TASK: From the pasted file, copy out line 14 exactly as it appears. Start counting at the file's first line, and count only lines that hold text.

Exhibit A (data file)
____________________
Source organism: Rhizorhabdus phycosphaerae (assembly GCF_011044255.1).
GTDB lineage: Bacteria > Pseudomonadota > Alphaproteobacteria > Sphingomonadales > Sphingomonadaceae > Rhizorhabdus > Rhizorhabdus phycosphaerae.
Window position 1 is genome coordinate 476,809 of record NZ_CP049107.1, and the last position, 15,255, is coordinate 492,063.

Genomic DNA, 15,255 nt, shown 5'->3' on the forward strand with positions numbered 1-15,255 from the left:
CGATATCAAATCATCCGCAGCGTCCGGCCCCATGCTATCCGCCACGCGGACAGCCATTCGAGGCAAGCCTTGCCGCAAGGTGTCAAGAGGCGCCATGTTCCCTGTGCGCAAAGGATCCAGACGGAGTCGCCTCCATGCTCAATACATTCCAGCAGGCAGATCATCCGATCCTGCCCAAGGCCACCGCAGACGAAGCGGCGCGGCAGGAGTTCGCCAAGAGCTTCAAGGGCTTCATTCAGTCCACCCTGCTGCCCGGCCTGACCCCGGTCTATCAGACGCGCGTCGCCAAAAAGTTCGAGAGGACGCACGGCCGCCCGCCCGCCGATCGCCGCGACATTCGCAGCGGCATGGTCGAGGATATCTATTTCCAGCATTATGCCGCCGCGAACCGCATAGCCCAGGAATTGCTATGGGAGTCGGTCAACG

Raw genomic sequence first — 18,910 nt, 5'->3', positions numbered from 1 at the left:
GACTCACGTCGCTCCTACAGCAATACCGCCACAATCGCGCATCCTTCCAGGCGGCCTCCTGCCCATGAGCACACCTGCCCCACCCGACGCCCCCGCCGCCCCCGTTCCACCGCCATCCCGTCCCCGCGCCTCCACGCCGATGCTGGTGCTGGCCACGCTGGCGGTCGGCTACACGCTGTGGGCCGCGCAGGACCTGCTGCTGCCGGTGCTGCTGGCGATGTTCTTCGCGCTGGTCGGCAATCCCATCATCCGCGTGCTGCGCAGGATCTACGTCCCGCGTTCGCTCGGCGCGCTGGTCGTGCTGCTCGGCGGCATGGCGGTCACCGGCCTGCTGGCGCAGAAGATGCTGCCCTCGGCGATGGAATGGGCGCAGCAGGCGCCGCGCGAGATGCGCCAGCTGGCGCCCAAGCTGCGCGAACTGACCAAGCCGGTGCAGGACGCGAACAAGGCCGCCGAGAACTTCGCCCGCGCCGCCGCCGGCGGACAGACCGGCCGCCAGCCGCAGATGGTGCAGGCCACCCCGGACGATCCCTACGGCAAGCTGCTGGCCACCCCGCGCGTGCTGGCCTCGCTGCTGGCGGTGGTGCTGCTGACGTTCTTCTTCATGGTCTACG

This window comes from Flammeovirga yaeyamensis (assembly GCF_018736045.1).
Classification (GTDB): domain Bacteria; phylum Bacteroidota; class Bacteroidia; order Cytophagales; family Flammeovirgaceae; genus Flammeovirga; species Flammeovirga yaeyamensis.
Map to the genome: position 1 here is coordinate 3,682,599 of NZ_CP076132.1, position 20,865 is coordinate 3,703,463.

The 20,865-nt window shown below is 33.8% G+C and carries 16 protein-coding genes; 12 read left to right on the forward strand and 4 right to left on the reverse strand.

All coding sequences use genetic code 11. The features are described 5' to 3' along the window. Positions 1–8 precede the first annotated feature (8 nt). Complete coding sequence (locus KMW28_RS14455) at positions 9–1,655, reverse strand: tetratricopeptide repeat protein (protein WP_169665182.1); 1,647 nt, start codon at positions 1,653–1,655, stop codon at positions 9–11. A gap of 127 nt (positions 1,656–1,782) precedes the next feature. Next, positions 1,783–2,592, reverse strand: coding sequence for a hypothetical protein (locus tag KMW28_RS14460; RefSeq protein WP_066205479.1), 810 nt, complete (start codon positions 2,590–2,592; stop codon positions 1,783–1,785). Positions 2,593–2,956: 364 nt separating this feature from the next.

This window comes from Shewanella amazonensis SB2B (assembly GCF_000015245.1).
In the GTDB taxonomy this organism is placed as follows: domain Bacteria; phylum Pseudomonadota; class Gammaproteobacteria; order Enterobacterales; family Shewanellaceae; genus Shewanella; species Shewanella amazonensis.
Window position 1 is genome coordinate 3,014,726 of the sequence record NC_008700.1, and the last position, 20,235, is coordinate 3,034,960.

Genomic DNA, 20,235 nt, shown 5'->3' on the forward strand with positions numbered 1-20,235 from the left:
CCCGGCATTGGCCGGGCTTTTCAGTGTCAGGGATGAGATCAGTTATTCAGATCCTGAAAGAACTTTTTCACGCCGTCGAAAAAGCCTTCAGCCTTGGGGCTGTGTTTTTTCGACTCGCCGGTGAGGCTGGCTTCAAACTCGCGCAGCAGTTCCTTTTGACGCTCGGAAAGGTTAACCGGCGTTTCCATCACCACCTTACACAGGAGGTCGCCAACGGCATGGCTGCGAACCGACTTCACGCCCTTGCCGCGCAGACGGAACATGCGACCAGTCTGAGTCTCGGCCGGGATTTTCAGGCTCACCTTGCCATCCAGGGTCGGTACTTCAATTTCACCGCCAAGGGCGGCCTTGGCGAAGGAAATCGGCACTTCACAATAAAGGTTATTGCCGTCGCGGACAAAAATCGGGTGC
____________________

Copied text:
In the GTDB taxonomy this organism is placed as follows: domain Bacteria; phylum Pseudomonadota; class Gammaproteobacteria; order Enterobacterales; family Shewanellaceae; genus Shewanella; species Shewanella amazonensis.